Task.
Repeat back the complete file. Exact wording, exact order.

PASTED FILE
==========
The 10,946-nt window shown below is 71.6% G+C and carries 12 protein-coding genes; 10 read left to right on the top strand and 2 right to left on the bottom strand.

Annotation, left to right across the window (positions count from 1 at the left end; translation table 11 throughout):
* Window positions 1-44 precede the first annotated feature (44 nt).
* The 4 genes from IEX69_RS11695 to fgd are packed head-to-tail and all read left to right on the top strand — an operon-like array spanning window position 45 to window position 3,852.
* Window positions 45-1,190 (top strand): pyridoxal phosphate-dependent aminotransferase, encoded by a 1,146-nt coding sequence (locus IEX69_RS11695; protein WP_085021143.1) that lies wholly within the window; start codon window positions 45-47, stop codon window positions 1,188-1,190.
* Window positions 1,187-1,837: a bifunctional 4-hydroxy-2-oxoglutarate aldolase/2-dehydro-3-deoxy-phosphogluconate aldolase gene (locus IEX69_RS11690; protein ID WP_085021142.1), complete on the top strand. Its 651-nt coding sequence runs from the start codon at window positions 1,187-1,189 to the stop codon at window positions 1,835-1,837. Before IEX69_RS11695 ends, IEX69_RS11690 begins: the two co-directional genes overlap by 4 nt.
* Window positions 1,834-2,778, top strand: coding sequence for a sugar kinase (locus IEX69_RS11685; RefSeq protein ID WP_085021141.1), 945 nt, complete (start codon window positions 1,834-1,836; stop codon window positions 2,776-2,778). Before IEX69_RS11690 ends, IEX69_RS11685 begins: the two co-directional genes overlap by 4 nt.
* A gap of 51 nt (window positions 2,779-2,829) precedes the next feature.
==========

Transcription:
The 10,946-nt window shown below is 71.6% G+C and carries 12 protein-coding genes; 10 read left to right on the top strand and 2 right to left on the bottom strand.

Annotation, left to right across the window (positions count from 1 at the left end; translation table 11 throughout):
* Window positions 1-44 precede the first annotated feature (44 nt).
* The 4 genes from IEX69_RS11695 to fgd are packed head-to-tail and all read left to right on the top strand — an operon-like array spanning window position 45 to window position 3,852.
* Window positions 45-1,190 (top strand): pyridoxal phosphate-dependent aminotransferase, encoded by a 1,146-nt coding sequence (locus IEX69_RS11695; protein WP_085021143.1) that lies wholly within the window; start codon window positions 45-47, stop codon window positions 1,188-1,190.
* Window positions 1,187-1,837: a bifunctional 4-hydroxy-2-oxoglutarate aldolase/2-dehydro-3-deoxy-phosphogluconate aldolase gene (locus IEX69_RS11690; protein ID WP_085021142.1), complete on the top strand. Its 651-nt coding sequence runs from the start codon at window positions 1,187-1,189 to the stop codon at window positions 1,835-1,837. Before IEX69_RS11695 ends, IEX69_RS11690 begins: the two co-directional genes overlap by 4 nt.
* Window positions 1,834-2,778, top strand: coding sequence for a sugar kinase (locus IEX69_RS11685; RefSeq protein ID WP_085021141.1), 945 nt, complete (start codon window positions 1,834-1,836; stop codon window positions 2,776-2,778). Before IEX69_RS11690 ends, IEX69_RS11685 begins: the two co-directional genes overlap by 4 nt.
* A gap of 51 nt (window positions 2,779-2,829) precedes the next feature.